Review of nose picking in primates with new evidence of its occurrence in Daubentonia madagascariensis
Portela Miguez, R
Wall, C E
Peckre, L R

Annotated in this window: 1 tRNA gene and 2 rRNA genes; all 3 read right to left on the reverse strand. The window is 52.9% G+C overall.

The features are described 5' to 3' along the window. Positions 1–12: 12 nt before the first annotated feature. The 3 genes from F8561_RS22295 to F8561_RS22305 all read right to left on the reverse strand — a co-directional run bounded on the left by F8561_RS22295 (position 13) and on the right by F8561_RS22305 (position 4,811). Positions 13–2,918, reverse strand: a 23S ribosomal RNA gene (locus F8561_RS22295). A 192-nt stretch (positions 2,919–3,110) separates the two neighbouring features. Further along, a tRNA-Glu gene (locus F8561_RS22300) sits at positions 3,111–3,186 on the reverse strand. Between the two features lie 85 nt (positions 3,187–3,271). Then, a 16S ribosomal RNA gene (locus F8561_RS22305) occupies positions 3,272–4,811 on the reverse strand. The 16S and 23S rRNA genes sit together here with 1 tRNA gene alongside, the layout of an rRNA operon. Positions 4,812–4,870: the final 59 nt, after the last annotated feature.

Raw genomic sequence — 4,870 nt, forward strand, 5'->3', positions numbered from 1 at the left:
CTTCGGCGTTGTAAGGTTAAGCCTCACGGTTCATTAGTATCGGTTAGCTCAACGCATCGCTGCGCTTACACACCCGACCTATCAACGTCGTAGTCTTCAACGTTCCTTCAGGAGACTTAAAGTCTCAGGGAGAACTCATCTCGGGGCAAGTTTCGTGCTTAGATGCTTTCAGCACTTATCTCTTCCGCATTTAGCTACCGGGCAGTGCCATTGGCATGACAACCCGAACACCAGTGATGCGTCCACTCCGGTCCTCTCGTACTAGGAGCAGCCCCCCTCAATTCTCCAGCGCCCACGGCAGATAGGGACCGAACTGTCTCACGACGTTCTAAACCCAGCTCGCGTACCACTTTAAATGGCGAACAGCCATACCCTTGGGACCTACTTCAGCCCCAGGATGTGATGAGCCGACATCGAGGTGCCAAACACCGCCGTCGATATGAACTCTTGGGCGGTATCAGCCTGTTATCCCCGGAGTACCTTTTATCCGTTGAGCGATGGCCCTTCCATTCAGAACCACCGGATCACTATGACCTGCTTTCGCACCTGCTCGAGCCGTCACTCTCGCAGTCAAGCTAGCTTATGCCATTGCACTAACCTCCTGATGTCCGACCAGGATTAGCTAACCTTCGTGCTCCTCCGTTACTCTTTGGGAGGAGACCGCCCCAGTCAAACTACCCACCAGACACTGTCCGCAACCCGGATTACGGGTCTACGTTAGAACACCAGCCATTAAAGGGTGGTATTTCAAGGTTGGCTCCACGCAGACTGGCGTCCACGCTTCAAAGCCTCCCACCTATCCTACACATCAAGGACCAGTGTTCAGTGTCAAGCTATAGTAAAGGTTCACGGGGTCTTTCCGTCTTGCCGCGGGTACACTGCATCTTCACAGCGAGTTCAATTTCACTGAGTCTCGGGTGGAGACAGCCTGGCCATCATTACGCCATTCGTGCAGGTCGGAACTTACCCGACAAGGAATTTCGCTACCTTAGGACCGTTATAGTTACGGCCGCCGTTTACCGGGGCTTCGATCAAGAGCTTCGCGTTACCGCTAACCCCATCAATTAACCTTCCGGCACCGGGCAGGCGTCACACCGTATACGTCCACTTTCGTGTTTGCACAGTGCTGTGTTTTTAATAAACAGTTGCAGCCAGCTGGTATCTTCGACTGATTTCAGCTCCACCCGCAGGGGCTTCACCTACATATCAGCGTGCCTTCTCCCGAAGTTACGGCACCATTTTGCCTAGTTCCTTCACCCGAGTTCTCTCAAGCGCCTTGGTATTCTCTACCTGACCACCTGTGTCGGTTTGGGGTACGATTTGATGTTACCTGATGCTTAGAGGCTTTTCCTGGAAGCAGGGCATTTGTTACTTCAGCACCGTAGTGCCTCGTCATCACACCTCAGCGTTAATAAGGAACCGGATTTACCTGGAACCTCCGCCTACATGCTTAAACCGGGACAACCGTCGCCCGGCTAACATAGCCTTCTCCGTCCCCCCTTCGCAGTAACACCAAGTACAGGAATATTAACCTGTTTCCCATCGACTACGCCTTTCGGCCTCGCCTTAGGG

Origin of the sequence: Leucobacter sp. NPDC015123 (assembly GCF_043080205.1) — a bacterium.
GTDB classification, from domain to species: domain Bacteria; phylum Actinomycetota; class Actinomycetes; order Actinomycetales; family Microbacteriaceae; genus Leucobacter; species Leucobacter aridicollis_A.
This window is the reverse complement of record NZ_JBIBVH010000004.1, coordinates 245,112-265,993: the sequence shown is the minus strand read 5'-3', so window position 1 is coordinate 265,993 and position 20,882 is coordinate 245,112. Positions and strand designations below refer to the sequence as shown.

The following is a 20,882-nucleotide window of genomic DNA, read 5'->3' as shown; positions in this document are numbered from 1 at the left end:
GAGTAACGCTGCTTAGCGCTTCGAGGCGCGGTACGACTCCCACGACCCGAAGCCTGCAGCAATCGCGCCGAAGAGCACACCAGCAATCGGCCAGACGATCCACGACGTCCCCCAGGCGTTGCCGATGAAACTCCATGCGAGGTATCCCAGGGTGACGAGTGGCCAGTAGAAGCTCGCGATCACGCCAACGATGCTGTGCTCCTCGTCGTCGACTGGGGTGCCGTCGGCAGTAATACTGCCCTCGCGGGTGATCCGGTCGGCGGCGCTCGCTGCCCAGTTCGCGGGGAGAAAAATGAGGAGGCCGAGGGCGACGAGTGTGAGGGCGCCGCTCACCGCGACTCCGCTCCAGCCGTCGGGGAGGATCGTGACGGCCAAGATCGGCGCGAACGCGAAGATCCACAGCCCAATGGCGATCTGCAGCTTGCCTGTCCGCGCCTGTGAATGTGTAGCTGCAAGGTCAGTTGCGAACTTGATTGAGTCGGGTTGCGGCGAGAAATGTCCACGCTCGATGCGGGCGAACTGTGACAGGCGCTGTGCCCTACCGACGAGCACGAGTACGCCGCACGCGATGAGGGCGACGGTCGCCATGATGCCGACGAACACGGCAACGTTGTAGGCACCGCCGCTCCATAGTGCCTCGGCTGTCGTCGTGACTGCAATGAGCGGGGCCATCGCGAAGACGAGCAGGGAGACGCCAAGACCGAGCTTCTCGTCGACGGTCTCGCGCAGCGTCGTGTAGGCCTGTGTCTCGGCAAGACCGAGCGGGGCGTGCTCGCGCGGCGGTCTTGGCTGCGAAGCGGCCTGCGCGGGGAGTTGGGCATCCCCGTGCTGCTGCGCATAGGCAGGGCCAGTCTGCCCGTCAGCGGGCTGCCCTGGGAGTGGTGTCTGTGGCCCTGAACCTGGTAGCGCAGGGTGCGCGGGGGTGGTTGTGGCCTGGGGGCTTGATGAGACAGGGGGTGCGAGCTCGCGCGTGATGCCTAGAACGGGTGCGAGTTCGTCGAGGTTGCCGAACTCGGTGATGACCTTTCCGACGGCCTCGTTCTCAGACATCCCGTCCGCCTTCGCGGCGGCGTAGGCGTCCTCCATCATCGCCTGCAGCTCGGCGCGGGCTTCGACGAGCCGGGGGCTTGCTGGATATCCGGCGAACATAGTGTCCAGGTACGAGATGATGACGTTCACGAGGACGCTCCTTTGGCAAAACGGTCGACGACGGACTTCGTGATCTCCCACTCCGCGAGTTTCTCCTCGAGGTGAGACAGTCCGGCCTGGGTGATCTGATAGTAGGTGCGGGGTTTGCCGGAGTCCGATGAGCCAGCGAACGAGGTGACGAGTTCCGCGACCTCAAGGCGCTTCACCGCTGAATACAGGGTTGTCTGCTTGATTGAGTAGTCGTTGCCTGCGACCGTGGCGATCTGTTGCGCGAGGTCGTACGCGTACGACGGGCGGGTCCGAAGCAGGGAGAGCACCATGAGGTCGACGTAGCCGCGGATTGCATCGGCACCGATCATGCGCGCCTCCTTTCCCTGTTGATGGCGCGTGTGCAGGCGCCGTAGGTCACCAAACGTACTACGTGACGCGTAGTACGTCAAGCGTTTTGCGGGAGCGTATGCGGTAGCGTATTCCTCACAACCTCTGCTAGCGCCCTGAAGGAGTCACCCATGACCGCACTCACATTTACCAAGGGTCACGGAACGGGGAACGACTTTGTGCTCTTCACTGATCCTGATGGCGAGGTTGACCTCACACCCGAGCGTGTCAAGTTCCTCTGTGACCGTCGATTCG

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Nose picking (rhinotillexis) is a common behaviour in humans which remains, however, poorly studied. Several species of primates are known to pick their nose and ingest the nasal mucus suggesting that this behaviour may actually be beneficial and showing it is not restricted to humans. Here, we review relevant literature and online sources, and document the species of primates observed to pick their nose. We also present the first occurrence of this behaviour in a species of strepsirrhine primate (lemurs and relatives) with a unique video showing an aye-aye picking its nose. While doing so this animal inserts the entire length of its extra-long, skinny and highly mobile middle finger into the nasal passages and then licks the nasal mucus collected. We further investigate the internal anatomy of the nasal cavity of the aye-aye in order to understand how it can introduce its entire finger in its nasal cavity and discover that the finger likely descends into the pharynx. We show that this behaviour is present in at least 12 species of primates, most of them also showing great manipulative/tool use skills and may have some associated benefits that need to be further investigated. Further comparative studies examining nose picking and mucophagy in other primate species and vertebrates in general may shed additional light on its evolution and possible functional role.